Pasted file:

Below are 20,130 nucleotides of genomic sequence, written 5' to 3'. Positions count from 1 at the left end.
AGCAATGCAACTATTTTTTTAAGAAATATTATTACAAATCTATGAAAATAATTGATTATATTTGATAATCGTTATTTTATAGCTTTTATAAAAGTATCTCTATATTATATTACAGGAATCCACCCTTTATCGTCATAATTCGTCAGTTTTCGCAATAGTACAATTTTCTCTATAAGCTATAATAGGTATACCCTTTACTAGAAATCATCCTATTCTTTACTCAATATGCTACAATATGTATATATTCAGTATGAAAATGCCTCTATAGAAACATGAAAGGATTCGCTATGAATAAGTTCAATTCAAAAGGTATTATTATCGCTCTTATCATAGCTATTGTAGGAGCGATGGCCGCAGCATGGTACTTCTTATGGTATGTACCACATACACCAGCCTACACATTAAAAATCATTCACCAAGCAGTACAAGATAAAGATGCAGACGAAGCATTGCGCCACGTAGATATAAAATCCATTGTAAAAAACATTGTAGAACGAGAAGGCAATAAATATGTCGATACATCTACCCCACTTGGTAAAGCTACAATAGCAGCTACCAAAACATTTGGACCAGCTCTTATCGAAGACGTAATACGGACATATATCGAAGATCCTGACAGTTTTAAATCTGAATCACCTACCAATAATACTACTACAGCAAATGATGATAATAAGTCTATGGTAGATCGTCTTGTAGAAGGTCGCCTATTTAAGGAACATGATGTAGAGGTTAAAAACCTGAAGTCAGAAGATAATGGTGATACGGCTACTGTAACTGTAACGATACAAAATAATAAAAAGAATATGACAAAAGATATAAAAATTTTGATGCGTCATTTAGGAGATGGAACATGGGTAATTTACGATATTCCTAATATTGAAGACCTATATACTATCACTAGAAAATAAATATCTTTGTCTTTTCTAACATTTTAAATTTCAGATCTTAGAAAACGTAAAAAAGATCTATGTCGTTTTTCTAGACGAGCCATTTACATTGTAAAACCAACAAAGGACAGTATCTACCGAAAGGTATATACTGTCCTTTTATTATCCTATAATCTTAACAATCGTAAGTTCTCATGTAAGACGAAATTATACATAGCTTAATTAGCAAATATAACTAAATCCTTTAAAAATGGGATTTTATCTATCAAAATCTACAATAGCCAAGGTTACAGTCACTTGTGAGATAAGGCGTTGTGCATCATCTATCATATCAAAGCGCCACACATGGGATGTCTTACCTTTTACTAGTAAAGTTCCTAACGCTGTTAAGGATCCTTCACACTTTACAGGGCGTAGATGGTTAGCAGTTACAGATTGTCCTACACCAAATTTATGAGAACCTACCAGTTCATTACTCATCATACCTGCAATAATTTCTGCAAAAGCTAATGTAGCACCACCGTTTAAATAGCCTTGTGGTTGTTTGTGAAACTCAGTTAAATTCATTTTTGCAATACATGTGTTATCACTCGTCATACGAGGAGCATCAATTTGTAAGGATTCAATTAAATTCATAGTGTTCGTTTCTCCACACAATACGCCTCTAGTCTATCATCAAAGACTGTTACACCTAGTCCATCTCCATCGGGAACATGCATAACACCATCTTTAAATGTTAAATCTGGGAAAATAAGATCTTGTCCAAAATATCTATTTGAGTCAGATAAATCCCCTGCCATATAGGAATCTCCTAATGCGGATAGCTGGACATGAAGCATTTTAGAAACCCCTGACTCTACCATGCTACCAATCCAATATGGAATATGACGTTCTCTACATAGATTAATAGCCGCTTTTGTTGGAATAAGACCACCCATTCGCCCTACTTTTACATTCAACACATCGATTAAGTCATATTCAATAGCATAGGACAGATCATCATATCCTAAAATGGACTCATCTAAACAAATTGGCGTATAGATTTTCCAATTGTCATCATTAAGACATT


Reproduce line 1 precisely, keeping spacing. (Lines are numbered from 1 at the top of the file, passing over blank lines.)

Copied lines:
Below are 20,130 nucleotides of genomic sequence, written 5' to 3'. Positions count from 1 at the left end.